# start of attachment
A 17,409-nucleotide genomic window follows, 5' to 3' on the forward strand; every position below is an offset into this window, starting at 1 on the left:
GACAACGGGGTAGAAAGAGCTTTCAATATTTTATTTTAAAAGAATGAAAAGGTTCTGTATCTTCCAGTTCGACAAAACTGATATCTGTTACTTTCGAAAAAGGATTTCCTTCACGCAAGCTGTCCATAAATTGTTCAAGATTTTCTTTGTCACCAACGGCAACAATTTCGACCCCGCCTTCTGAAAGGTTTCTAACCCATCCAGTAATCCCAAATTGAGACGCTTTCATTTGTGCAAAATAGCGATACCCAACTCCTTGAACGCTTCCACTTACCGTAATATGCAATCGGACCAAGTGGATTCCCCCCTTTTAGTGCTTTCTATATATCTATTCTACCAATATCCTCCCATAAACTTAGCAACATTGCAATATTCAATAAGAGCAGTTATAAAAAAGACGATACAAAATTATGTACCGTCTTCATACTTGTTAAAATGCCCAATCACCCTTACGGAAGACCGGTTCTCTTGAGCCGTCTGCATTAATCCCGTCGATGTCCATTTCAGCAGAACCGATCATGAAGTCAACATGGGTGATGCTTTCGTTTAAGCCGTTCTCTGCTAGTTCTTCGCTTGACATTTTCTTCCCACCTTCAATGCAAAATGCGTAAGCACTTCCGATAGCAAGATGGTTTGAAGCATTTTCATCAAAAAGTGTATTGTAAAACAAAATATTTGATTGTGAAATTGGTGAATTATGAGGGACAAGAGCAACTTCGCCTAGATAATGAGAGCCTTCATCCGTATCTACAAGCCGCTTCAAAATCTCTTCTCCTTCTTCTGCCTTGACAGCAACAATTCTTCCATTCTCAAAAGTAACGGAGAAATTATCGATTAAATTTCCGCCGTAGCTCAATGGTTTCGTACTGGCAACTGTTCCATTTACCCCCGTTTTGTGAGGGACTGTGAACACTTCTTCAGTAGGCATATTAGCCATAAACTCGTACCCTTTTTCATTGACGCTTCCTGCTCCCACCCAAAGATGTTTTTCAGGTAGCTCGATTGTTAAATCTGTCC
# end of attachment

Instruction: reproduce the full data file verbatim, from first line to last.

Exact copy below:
A 17,409-nucleotide genomic window follows, 5' to 3' on the forward strand; every position below is an offset into this window, starting at 1 on the left:
GACAACGGGGTAGAAAGAGCTTTCAATATTTTATTTTAAAAGAATGAAAAGGTTCTGTATCTTCCAGTTCGACAAAACTGATATCTGTTACTTTCGAAAAAGGATTTCCTTCACGCAAGCTGTCCATAAATTGTTCAAGATTTTCTTTGTCACCAACGGCAACAATTTCGACCCCGCCTTCTGAAAGGTTTCTAACCCATCCAGTAATCCCAAATTGAGACGCTTTCATTTGTGCAAAATAGCGATACCCAACTCCTTGAACGCTTCCACTTACCGTAATATGCAATCGGACCAAGTGGATTCCCCCCTTTTAGTGCTTTCTATATATCTATTCTACCAATATCCTCCCATAAACTTAGCAACATTGCAATATTCAATAAGAGCAGTTATAAAAAAGACGATACAAAATTATGTACCGTCTTCATACTTGTTAAAATGCCCAATCACCCTTACGGAAGACCGGTTCTCTTGAGCCGTCTGCATTAATCCCGTCGATGTCCATTTCAGCAGAACCGATCATGAAGTCAACATGGGTGATGCTTTCGTTTAAGCCGTTCTCTGCTAGTTCTTCGCTTGACATTTTCTTCCCACCTTCAATGCAAAATGCGTAAGCACTTCCGATAGCAAGATGGTTTGAAGCATTTTCATCAAAAAGTGTATTGTAAAACAAAATATTTGATTGTGAAATTGGTGAATTATGAGGGACAAGAGCAACTTCGCCTAGATAATGAGAGCCTTCATCCGTATCTACAAGCCGCTTCAAAATCTCTTCTCCTTCTTCTGCCTTGACAGCAACAATTCTTCCATTCTCAAAAGTAACGGAGAAATTATCGATTAAATTTCCGCCGTAGCTCAATGGTTTCGTACTGGCAACTGTTCCATTTACCCCCGTTTTGTGAGGGACTGTGAACACTTCTTCAGTAGGCATATTAGCCATAAACTCGTACCCTTTTTCATTGACGCTTCCTGCTCCCACCCAAAGATGTTTTTCAGGTAGCTCGATTGTTAAATCTGTCC